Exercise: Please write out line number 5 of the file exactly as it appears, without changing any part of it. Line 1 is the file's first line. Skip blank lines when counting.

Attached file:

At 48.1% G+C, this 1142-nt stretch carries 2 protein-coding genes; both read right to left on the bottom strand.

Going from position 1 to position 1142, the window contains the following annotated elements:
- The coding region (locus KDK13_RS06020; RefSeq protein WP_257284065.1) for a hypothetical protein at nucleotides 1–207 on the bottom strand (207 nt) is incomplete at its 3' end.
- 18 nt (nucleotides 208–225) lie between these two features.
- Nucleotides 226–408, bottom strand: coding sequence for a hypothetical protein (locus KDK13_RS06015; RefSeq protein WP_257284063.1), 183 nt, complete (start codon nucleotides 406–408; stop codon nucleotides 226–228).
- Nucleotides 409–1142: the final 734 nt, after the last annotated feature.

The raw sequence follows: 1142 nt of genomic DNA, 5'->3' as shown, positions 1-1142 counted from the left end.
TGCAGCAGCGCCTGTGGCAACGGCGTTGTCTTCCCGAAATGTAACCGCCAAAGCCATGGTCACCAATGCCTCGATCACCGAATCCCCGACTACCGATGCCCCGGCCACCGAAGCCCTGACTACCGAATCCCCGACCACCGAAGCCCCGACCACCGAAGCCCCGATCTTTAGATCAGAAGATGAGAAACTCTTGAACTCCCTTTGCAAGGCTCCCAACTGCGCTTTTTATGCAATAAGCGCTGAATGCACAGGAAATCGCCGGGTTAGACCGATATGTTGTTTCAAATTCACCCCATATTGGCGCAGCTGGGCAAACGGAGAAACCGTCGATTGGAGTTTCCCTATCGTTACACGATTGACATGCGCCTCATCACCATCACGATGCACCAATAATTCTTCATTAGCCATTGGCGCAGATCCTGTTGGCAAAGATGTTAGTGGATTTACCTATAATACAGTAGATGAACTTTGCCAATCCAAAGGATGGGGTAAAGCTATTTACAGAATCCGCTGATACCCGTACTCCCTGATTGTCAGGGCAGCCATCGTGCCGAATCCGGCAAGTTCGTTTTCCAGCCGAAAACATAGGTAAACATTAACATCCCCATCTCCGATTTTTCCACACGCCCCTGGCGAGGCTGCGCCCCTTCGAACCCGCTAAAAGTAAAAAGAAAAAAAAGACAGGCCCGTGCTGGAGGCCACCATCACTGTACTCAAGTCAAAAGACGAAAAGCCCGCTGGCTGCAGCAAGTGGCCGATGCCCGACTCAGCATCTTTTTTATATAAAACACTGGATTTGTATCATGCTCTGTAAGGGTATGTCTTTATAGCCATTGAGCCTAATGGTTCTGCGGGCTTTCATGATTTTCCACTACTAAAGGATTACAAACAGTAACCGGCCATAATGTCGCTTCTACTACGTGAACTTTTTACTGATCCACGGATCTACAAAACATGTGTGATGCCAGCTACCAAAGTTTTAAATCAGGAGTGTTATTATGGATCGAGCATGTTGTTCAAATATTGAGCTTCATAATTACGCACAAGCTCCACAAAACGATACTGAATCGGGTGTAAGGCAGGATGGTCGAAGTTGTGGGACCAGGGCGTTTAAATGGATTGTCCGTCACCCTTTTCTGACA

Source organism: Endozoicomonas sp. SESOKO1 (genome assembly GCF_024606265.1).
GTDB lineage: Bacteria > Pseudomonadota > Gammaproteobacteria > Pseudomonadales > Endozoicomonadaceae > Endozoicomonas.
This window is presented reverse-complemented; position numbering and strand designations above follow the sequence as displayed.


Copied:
- Nucleotides 226–408, bottom strand: coding sequence for a hypothetical protein (locus KDK13_RS06015; RefSeq protein WP_257284063.1), 183 nt, complete (start codon nucleotides 406–408; stop codon nucleotides 226–228).